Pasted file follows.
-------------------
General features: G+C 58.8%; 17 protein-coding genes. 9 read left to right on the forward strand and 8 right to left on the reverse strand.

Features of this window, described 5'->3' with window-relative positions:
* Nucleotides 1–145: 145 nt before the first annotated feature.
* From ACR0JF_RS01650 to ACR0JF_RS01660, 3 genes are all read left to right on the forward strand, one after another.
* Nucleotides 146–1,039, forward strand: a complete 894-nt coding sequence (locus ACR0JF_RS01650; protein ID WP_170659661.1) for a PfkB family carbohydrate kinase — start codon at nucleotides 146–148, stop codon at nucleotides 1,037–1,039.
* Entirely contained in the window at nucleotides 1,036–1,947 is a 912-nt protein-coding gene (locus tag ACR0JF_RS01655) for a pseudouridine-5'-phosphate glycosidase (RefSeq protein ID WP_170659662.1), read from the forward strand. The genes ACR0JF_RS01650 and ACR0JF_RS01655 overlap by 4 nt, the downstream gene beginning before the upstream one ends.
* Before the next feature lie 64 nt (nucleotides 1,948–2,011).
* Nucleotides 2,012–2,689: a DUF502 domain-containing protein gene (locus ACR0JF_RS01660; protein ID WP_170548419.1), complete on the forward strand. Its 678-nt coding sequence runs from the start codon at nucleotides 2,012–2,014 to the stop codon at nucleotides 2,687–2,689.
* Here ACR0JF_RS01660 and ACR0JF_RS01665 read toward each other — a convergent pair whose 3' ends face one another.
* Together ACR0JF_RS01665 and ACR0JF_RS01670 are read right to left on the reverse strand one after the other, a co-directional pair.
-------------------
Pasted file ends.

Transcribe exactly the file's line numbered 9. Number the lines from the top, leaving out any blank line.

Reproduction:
* Here ACR0JF_RS01660 and ACR0JF_RS01665 read toward each other — a convergent pair whose 3' ends face one another.